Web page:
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Messages - rkdygert

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1
Brains Development / Re: Drive stepper motor via Brain for ATC
« on: April 01, 2009, 04:34:15 PM »
I'm guessing since no response that this isn't possible and I need to do the ATC with a macro?

2
Brains Development / Drive stepper motor via Brain for ATC
« on: March 27, 2009, 11:24:52 PM »
I'm trying to write a brain to run my rotary tool turret on my lathe.  A little background on the tool change operation first:

When a tool change is called:
1) turret raise solenoid fires to raise the turret off its stop dogs
2) proximity switch sees turret has been raised and allows mach to rotate turret
3) stepper motor rotates turret proper number of degrees
4) stop solenoid fires a stop pawl to give positive stop to turret rotation
5) turret raise solenoid shuts off to drop turret back on stop dogs
6) proximity switch sees turret has dropped and allows mach to continue program

My immediate question is: how do I terminate a lobe to command rotation of a stepper motor a certain number of steps while running g-code which has called for the new tool (i.e. not move via jog)?

Thanks,
-Ryan


3
Thanks for the input guys.  I agree, it's always best to make sure you're on the proper side of the home switch before homing, but on this machine, the x-travel is only ~4.5" and the home switch is closer to the center of travel than the end; i.e. not always obvious if you're slightly to the wrong side of home.

I like you're idea greolt, unfortunately, Hardinge had a way of cramming an obscene amount of mechanics/electronics in very small spaces.  Not to mention the fact that the mechanism that trips the home switch (and limit switches) on the x-axis is very elaborate and I'd rather not modify it to hold the home switch on if you're on the wrong side.  On an easier machine, definitely the way to go I would say though.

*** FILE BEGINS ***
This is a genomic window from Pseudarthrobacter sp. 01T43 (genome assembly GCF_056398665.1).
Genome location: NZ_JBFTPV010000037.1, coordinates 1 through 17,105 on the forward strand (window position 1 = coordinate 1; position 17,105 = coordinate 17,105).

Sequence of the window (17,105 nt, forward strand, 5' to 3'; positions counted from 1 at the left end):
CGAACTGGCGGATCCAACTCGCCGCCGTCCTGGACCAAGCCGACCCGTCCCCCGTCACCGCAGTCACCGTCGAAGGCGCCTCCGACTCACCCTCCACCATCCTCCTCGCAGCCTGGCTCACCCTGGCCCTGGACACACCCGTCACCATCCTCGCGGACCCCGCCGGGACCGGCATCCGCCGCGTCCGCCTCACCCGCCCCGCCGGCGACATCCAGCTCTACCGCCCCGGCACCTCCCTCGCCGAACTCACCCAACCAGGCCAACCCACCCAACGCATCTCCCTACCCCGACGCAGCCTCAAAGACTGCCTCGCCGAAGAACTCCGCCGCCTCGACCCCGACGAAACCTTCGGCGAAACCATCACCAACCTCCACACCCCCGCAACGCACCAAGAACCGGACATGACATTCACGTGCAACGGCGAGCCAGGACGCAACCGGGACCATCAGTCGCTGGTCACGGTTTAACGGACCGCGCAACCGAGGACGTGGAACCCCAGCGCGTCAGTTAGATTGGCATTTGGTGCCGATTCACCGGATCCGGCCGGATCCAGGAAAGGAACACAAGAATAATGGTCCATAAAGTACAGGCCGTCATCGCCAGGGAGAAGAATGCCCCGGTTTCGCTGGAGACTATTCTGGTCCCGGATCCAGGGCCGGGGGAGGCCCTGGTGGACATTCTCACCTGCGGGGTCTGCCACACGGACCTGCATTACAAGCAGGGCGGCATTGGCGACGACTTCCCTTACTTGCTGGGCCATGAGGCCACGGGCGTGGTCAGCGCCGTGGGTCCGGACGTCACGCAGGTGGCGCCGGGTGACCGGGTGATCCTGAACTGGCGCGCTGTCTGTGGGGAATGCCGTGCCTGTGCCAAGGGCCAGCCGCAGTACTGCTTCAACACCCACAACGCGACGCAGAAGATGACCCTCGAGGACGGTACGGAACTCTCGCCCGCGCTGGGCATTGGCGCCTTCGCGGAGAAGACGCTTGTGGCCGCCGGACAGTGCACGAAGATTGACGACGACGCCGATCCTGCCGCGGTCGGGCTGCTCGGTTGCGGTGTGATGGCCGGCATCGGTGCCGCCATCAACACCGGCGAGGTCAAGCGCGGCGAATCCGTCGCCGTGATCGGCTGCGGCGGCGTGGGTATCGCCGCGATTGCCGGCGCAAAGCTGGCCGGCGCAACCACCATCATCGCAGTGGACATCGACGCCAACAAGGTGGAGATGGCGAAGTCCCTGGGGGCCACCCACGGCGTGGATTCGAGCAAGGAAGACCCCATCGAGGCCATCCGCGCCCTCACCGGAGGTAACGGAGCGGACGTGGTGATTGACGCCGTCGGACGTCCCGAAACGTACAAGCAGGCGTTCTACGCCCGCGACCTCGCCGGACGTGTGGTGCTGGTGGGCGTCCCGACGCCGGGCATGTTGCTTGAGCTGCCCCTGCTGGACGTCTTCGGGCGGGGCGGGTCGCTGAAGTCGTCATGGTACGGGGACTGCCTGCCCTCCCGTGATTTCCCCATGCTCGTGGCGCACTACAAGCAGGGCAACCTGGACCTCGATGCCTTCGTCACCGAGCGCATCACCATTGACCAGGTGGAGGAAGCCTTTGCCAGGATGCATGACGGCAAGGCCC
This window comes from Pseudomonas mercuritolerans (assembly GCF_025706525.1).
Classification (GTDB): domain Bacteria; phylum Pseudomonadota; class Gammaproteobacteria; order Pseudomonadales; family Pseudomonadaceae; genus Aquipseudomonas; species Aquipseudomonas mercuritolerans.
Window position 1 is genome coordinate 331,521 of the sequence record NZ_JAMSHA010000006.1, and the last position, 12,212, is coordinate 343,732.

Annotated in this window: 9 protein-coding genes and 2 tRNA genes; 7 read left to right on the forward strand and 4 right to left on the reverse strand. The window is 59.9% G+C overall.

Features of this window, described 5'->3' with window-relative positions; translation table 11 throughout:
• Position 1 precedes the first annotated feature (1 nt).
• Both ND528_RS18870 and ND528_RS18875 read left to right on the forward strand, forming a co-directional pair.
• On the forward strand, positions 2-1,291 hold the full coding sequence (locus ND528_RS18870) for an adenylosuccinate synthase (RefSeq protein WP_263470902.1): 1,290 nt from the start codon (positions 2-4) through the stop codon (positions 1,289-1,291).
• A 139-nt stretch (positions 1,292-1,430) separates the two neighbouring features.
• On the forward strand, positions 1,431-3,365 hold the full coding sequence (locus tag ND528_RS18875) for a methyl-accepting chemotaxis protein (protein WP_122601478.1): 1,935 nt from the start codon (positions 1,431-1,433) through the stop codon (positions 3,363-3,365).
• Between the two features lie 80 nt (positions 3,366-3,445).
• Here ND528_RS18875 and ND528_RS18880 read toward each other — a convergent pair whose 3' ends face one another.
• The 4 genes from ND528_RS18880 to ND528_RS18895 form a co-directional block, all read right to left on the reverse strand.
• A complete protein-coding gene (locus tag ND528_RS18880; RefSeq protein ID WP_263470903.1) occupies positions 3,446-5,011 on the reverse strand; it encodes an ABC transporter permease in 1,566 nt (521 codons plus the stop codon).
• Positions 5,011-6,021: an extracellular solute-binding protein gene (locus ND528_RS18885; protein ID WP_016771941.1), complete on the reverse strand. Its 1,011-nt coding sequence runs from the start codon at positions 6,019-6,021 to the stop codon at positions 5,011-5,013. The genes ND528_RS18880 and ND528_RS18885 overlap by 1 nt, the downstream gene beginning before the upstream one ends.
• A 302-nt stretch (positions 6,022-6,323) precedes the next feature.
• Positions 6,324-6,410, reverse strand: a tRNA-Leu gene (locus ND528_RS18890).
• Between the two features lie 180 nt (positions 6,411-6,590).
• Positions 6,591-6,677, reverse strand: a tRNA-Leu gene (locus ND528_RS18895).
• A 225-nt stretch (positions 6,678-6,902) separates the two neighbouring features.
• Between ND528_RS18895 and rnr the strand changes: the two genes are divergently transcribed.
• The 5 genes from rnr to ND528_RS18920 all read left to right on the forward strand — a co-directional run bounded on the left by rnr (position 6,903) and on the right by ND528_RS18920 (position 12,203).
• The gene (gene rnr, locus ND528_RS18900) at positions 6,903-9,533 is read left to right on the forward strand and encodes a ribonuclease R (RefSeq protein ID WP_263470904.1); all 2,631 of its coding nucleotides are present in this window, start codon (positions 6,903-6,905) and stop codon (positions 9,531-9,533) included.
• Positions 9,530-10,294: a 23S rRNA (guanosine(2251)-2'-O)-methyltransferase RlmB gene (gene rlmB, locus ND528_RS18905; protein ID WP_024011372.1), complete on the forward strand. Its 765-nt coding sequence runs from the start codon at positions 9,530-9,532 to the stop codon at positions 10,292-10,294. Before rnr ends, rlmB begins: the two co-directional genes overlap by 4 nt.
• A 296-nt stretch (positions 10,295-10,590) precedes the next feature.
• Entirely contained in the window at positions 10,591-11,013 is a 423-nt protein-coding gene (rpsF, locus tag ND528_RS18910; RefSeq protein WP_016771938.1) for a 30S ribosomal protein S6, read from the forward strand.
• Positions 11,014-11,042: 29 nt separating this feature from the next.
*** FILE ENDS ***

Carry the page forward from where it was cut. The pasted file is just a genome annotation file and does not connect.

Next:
I wrote up a quick Brain to monitor the limit switches and trip a stop if it sees one.  I didn't figure Mach would be monitoring the limit inputs at all (the LEDs don't light on the diagnostic screen when you come on a limit and you're homing) but the brain does seem to trip the estop still.

Thanks again, hopefully this will work!
-Ryan

4
My limit switches arent mechanical switches, it's a hardinge CHNC lathe so they used fancy hall effect switches.  Wiring the estop string through them would require some significant changes to the overall machine wiring. 

My other concern about Mach ignoring the limits is, what happens when you tell the machine to home and you're on the wrong side of the home switch...the axis will drive to the mechanical stop since Mach won't trip the limit.  On this lathe, it's easy to be on the wrong side of the home switch, trust me, I hit the limit switch many times when attempting to home when it had its original control on it.

Is there a way to overcome (through software) Mach's ignoring of the limits?

5
General Mach Discussion / Stop Mach from ignoring limits when homing
« on: March 23, 2009, 08:07:09 PM »
My lathe has separate home switches from limit switches on both axes so I don't need (or want) Mach to ignore the limit switches when doing its homing procedure.  I had a home switch fail today and the machine ran to the mechanical stop since Mach ignored the fact that the limit switch had actually been tripped.  Is there a way I can tell Mach not to ignore the limits when homing.  Or, alternatively, can I write a brain that does the homing for me in which the limits aren't ignored?

Thanks,